Confusing Reporting – What would you consider a lead for your practice? Someone coming to your website? That’s how Yelp defines a lead in their reporting – simply sending someone to your website. While this isn’t a reason not to use Yelp, we do exercise caution in interpreting their reports. Make sure that what you see as leads really are leads.
There are a few exceptions that would cause us to suggest using Yelp on a scale larger than simply filling out a profile. We would not suggest their Pay Per Click ads. However, if you are a large business with many locations (we would say over 20), there may be a lot of time saved by paying Yelp for a premium service, which includes account management and bulk listing edits. However, we are not recommending this as much as we were even six months ago. Or if there was a very damaging review that could not be removed or addressed, it may be worth paying for ads to see if the review was moved into obscurity. However, we would not look at this as a long-term solution, and would highly recommend investing in reputation management.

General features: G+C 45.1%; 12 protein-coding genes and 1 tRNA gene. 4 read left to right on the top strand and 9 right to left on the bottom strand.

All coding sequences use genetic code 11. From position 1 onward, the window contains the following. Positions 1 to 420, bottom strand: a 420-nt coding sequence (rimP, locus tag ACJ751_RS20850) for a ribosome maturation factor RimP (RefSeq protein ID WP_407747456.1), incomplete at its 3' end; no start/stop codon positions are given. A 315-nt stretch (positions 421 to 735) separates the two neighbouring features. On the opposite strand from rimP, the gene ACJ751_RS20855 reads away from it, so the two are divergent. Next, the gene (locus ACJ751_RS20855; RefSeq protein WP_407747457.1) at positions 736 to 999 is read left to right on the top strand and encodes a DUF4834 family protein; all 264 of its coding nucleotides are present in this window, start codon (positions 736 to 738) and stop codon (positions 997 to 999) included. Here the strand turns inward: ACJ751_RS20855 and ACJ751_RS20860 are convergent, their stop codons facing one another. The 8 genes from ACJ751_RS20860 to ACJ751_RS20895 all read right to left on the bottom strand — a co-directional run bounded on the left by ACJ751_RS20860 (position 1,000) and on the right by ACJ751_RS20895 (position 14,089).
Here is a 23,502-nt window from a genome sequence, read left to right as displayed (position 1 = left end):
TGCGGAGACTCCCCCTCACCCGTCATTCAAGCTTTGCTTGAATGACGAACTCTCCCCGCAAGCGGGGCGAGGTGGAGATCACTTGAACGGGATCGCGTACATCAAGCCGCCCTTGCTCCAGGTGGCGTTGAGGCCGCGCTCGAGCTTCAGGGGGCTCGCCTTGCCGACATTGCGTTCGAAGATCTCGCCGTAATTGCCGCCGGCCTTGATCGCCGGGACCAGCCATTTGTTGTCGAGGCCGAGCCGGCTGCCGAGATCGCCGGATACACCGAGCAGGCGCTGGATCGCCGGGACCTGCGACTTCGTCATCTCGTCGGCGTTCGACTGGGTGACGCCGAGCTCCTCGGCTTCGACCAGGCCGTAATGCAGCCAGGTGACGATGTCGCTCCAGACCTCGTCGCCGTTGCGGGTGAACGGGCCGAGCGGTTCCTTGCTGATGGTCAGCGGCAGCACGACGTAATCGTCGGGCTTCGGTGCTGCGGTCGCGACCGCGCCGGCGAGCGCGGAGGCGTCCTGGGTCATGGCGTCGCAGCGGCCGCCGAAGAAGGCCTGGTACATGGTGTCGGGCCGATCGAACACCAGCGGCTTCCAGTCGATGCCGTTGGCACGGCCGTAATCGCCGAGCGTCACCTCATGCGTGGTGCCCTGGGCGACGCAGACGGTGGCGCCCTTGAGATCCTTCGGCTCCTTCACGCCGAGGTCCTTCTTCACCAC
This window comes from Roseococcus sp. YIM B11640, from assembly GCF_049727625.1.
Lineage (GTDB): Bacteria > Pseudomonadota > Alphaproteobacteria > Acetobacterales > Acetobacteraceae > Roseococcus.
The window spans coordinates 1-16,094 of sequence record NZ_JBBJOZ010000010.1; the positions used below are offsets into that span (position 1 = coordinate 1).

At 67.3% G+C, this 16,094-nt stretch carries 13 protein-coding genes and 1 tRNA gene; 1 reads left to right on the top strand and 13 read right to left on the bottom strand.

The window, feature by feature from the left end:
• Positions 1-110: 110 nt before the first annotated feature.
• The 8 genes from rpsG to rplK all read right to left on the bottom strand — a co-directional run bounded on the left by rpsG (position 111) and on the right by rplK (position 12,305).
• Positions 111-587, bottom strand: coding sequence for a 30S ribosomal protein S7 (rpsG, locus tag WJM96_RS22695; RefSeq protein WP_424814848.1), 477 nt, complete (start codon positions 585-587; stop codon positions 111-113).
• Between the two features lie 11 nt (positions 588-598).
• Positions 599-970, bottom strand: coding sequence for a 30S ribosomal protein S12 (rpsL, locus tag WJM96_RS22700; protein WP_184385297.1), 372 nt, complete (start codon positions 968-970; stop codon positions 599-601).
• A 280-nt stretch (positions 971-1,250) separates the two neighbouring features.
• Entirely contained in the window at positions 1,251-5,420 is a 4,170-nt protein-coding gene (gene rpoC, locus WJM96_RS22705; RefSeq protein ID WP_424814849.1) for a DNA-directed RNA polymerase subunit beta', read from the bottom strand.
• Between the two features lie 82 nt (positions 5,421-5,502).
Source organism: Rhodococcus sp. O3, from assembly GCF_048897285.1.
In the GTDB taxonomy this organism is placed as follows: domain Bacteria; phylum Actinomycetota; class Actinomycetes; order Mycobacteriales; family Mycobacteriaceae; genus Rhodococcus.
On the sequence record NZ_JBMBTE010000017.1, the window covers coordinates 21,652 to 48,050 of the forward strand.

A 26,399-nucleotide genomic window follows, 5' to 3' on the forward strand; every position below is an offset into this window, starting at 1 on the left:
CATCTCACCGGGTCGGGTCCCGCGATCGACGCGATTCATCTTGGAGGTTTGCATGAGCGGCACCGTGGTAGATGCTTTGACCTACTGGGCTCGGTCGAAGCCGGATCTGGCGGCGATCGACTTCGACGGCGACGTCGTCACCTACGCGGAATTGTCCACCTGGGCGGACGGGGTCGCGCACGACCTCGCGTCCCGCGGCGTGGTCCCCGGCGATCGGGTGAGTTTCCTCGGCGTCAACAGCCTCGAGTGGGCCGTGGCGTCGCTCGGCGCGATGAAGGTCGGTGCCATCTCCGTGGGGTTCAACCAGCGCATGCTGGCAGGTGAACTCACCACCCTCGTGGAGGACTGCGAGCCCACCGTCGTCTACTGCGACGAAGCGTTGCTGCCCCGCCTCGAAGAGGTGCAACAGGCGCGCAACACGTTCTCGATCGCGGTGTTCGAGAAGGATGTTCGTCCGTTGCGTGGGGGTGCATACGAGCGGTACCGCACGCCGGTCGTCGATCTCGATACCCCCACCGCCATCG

Should You Invest in Yelp
With all of this considered, doctors should set up Yelp profiles, and put the time in to make sure everything is accurate, well written, and flattering (no selfies!). However, we would not spend additional money on Yelps’ services. Although it’s tempting and seems necessary, the value simply isn’t there for the paid services. Even with competitor ads removed and the potential for bad ads to disappear, we have found that the ROI is not significant enough for the investment. Your money can be better spent elsewhere.
Encourage people to check you out on Yelp, and make sure they are aware of your presence to build up some good reviews. There have been correlations reported with higher star ratings on Yelp, and we do believe that utilizing the free services are worth it. We would just suggest not putting too many eggs in this basket.